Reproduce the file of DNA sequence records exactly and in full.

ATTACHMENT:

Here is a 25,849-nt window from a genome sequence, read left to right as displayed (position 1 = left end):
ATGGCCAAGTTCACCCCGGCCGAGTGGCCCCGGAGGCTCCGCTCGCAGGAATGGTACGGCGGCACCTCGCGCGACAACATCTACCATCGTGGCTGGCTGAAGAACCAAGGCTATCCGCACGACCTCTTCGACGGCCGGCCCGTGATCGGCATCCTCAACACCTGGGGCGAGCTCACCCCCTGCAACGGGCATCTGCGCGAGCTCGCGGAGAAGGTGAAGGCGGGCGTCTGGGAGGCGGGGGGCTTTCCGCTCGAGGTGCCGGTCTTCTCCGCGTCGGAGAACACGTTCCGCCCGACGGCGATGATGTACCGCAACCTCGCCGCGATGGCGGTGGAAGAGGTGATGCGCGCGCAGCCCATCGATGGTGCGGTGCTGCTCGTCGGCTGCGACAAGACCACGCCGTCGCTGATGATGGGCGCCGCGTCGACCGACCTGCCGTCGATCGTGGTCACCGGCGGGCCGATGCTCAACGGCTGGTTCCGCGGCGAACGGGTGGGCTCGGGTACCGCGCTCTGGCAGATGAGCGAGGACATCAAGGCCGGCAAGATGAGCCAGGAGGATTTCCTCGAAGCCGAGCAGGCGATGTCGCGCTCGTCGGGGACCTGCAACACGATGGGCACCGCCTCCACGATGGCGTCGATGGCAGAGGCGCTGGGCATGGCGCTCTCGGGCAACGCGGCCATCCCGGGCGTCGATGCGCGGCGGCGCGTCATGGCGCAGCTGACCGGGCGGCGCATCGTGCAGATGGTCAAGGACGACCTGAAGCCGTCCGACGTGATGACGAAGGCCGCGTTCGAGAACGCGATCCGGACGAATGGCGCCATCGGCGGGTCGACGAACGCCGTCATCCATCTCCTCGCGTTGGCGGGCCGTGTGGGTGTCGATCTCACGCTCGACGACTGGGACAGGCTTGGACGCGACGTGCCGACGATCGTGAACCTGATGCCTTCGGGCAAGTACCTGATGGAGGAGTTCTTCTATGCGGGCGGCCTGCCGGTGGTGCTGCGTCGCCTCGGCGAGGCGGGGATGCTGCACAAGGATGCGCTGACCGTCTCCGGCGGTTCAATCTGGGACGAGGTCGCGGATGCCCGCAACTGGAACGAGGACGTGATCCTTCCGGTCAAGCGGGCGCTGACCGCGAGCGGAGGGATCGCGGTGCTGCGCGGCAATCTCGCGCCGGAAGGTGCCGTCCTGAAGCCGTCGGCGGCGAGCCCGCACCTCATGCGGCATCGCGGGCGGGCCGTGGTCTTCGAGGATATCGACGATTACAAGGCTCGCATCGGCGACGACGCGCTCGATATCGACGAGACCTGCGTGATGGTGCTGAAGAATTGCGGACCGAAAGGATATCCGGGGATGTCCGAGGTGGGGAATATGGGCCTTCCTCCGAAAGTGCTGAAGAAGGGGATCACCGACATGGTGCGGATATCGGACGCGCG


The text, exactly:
Here is a 25,849-nt window from a genome sequence, read left to right as displayed (position 1 = left end):
ATGGCCAAGTTCACCCCGGCCGAGTGGCCCCGGAGGCTCCGCTCGCAGGAATGGTACGGCGGCACCTCGCGCGACAACATCTACCATCGTGGCTGGCTGAAGAACCAAGGCTATCCGCACGACCTCTTCGACGGCCGGCCCGTGATCGGCATCCTCAACACCTGGGGCGAGCTCACCCCCTGCAACGGGCATCTGCGCGAGCTCGCGGAGAAGGTGAAGGCGGGCGTCTGGGAGGCGGGGGGCTTTCCGCTCGAGGTGCCGGTCTTCTCCGCGTCGGAGAACACGTTCCGCCCGACGGCGATGATGTACCGCAACCTCGCCGCGATGGCGGTGGAAGAGGTGATGCGCGCGCAGCCCATCGATGGTGCGGTGCTGCTCGTCGGCTGCGACAAGACCACGCCGTCGCTGATGATGGGCGCCGCGTCGACCGACCTGCCGTCGATCGTGGTCACCGGCGGGCCGATGCTCAACGGCTGGTTCCGCGGCGAACGGGTGGGCTCGGGTACCGCGCTCTGGCAGATGAGCGAGGACATCAAGGCCGGCAAGATGAGCCAGGAGGATTTCCTCGAAGCCGAGCAGGCGATGTCGCGCTCGTCGGGGACCTGCAACACGATGGGCACCGCCTCCACGATGGCGTCGATGGCAGAGGCGCTGGGCATGGCGCTCTCGGGCAACGCGGCCATCCCGGGCGTCGATGCGCGGCGGCGCGTCATGGCGCAGCTGACCGGGCGGCGCATCGTGCAGATGGTCAAGGACGACCTGAAGCCGTCCGACGTGATGACGAAGGCCGCGTTCGAGAACGCGATCCGGACGAATGGCGCCATCGGCGGGTCGACGAACGCCGTCATCCATCTCCTCGCGTTGGCGGGCCGTGTGGGTGTCGATCTCACGCTCGACGACTGGGACAGGCTTGGACGCGACGTGCCGACGATCGTGAACCTGATGCCTTCGGGCAAGTACCTGATGGAGGAGTTCTTCTATGCGGGCGGCCTGCCGGTGGTGCTGCGTCGCCTCGGCGAGGCGGGGATGCTGCACAAGGATGCGCTGACCGTCTCCGGCGGTTCAATCTGGGACGAGGTCGCGGATGCCCGCAACTGGAACGAGGACGTGATCCTTCCGGTCAAGCGGGCGCTGACCGCGAGCGGAGGGATCGCGGTGCTGCGCGGCAATCTCGCGCCGGAAGGTGCCGTCCTGAAGCCGTCGGCGGCGAGCCCGCACCTCATGCGGCATCGCGGGCGGGCCGTGGTCTTCGAGGATATCGACGATTACAAGGCTCGCATCGGCGACGACGCGCTCGATATCGACGAGACCTGCGTGATGGTGCTGAAGAATTGCGGACCGAAAGGATATCCGGGGATGTCCGAGGTGGGGAATATGGGCCTTCCTCCGAAAGTGCTGAAGAAGGGGATCACCGACATGGTGCGGATATCGGACGCGCG